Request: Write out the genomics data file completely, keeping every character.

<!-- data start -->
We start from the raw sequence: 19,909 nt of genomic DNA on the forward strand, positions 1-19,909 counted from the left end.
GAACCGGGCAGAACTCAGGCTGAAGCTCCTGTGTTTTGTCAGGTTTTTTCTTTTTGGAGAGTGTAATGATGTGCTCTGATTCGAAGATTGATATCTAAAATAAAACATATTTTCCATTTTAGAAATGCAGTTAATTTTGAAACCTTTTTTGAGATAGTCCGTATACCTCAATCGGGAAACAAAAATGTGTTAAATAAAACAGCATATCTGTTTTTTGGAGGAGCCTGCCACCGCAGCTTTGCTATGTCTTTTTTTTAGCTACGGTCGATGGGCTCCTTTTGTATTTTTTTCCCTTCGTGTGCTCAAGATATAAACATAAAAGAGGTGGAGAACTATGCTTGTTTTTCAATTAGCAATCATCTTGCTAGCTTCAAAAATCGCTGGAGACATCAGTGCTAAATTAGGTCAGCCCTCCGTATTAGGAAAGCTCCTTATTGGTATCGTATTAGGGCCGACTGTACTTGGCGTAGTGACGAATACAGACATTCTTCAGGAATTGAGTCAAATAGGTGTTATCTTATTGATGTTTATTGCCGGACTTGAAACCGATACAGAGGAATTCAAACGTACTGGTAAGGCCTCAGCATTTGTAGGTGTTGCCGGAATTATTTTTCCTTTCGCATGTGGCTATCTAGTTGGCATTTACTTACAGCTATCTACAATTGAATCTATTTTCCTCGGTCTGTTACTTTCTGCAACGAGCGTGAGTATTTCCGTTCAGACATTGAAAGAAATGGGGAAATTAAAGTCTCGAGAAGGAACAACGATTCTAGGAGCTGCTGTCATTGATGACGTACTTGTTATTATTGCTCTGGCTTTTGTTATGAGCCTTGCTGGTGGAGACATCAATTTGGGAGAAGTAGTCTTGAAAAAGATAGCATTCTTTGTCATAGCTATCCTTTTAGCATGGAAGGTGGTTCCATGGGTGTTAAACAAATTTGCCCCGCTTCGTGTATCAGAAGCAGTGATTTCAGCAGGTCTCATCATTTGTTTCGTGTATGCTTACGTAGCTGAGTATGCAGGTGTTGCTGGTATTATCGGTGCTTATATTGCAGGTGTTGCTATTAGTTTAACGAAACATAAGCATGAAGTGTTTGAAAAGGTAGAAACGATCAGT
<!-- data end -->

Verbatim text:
We start from the raw sequence: 19,909 nt of genomic DNA on the forward strand, positions 1-19,909 counted from the left end.
GAACCGGGCAGAACTCAGGCTGAAGCTCCTGTGTTTTGTCAGGTTTTTTCTTTTTGGAGAGTGTAATGATGTGCTCTGATTCGAAGATTGATATCTAAAATAAAACATATTTTCCATTTTAGAAATGCAGTTAATTTTGAAACCTTTTTTGAGATAGTCCGTATACCTCAATCGGGAAACAAAAATGTGTTAAATAAAACAGCATATCTGTTTTTTGGAGGAGCCTGCCACCGCAGCTTTGCTATGTCTTTTTTTTAGCTACGGTCGATGGGCTCCTTTTGTATTTTTTTCCCTTCGTGTGCTCAAGATATAAACATAAAAGAGGTGGAGAACTATGCTTGTTTTTCAATTAGCAATCATCTTGCTAGCTTCAAAAATCGCTGGAGACATCAGTGCTAAATTAGGTCAGCCCTCCGTATTAGGAAAGCTCCTTATTGGTATCGTATTAGGGCCGACTGTACTTGGCGTAGTGACGAATACAGACATTCTTCAGGAATTGAGTCAAATAGGTGTTATCTTATTGATGTTTATTGCCGGACTTGAAACCGATACAGAGGAATTCAAACGTACTGGTAAGGCCTCAGCATTTGTAGGTGTTGCCGGAATTATTTTTCCTTTCGCATGTGGCTATCTAGTTGGCATTTACTTACAGCTATCTACAATTGAATCTATTTTCCTCGGTCTGTTACTTTCTGCAACGAGCGTGAGTATTTCCGTTCAGACATTGAAAGAAATGGGGAAATTAAAGTCTCGAGAAGGAACAACGATTCTAGGAGCTGCTGTCATTGATGACGTACTTGTTATTATTGCTCTGGCTTTTGTTATGAGCCTTGCTGGTGGAGACATCAATTTGGGAGAAGTAGTCTTGAAAAAGATAGCATTCTTTGTCATAGCTATCCTTTTAGCATGGAAGGTGGTTCCATGGGTGTTAAACAAATTTGCCCCGCTTCGTGTATCAGAAGCAGTGATTTCAGCAGGTCTCATCATTTGTTTCGTGTATGCTTACGTAGCTGAGTATGCAGGTGTTGCTGGTATTATCGGTGCTTATATTGCAGGTGTTGCTATTAGTTTAACGAAACATAAGCATGAAGTGTTTGAAAAGGTAGAAACGATCAGT